Beijing Policies Could Cut Millions of Uyghur Births in Xinjiang
A new research and analysis reported on Monday shows the intent behind the Chinese government’s long-term the birth-cut plan for the Uyghur population.
Communist China's birth control policies could cut between 2.6 to 4.5 million births of the Uyghur and other ethnic minorities in southern Xinjiang within 20 years, up to a third of the region’s projected minority population, according to a new analysis by a German researcher.
The report includes a previously unreported cache of research produced by Chinese academics and officials on Beijing’s intent behind the birth control policies in Xinjiang, where official data shows birth-rates have already dropped by 48.7 per cent between 2017 and 2019.
Mr. Adrian Zenz’s research comes amid growing calls among some western countries for an investigation into whether China’s actions in Xinjiang amount to genocide, a charge Beijing vehemently denies.
The research by Mr. Zenz is the first such peer reviewed analysis of the long-term population impact of Beijing’s multi-year crackdown in the western region.
Beijing’s policies could increase the predominant Han Chinese population in southern Xinjiang
On Monday Mr. Zenz shared his findings with the members of Uyghur Tribunal, the private institution comprising of lawyers and litigators who decided to formulate the judgment on the Communist China's policy towards the inhabitants of East Turkistan.
Since Friday the judges have heard the testimonies of the witness who survived the tortures, hard labor and imprisonment. Several specialists on Xinjiang also appeared in person and via video-link before the Tribunal in London.
Based on analysis of official birth data, demographic projections and ethnic ratios proposed by Chinese academics and officials, Zenz estimates Beijing’s policies could increase the predominant Han Chinese population in southern Xinjiang to around 25 per cent from 8.4 per cent currently.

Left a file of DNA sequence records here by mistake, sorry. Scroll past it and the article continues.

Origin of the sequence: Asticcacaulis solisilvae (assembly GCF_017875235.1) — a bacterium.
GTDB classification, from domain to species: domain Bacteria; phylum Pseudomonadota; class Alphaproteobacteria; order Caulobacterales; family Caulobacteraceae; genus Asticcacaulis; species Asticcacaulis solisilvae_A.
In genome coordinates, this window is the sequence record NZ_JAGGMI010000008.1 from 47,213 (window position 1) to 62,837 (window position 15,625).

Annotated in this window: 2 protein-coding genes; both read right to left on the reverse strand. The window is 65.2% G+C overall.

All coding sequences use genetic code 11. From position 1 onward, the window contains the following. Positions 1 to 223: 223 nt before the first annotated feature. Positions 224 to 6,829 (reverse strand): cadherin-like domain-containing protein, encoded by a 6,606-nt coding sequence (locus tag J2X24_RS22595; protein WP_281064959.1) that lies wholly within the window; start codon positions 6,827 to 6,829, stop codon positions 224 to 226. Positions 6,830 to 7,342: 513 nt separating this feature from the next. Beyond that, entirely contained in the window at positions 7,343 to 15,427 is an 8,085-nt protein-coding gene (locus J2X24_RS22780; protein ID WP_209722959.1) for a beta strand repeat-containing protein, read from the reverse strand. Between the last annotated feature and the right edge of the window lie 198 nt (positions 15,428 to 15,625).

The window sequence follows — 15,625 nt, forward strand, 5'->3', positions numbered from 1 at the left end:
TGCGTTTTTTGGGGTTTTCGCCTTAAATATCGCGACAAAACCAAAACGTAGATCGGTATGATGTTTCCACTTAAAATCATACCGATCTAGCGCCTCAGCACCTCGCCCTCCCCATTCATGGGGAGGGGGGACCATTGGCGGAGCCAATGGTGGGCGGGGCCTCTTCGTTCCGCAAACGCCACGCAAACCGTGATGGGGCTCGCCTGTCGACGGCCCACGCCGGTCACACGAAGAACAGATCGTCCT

This goal is only achievable if they do what they have been doing, which is drastically suppressing Uyghur birth rates, Zenz said.
The new research compares a population projection done by Xinjiang-based researchers for the government-run Chinese Academy of Sciences based on data predating the crackdown, to official data on birth-rates and what Beijing describes as “population optimization” measures for Xinjiang’s ethnic minorities introduced since 2017.
It found the population of ethnic minorities in Uyghur-dominated southern Xinjiang would reach between 8.6-10.5 million by 2040 under the new birth prevention policies. That compares to 13.14 million projected by Chinese researchers using data pre-dating the implemented birth policies and a current population of around 9.47 million.
Top CCP Academic: "Xinjiang must “end the dominance of the Uyghur group”
Zenz’s report says analyses published by state funded academics and officials between 2014 and 2020 show the strict implementation of the policies are driven by national security concerns, and are motivated by a desire to dilute the Uyghur population, increase Han migration and boost loyalty to the ruling Communist Party.
For example, 15 documents created by state funded academics and officials showcased in the Zenz report include comments from Xinjiang officials and state-affiliated academics referencing the need to increase the proportion of Han residents and decrease the ratio of Uyghurs or described the high concentration of Uyghurs as a threat to social stability.
The problem in southern Xinjiang is mainly the unbalanced population structure the proportion of the Han population is too low,” Liu Yilei, an academic and the deputy secretary general of the Communist Party committee of the Xinjiang Production and Construction Corps, a government body with administrative authority in the region, told a July 2020 symposium, published on the Xinjiang University website.
Xinjiang must “end the dominance of the Uyghur group”, said Liao Zhaoyu, dean of the institute of frontier history and geography at Xinjiang’s Tarim University at an academic event in 2015, shortly before the birth policies and broader internment programme were enforced in full.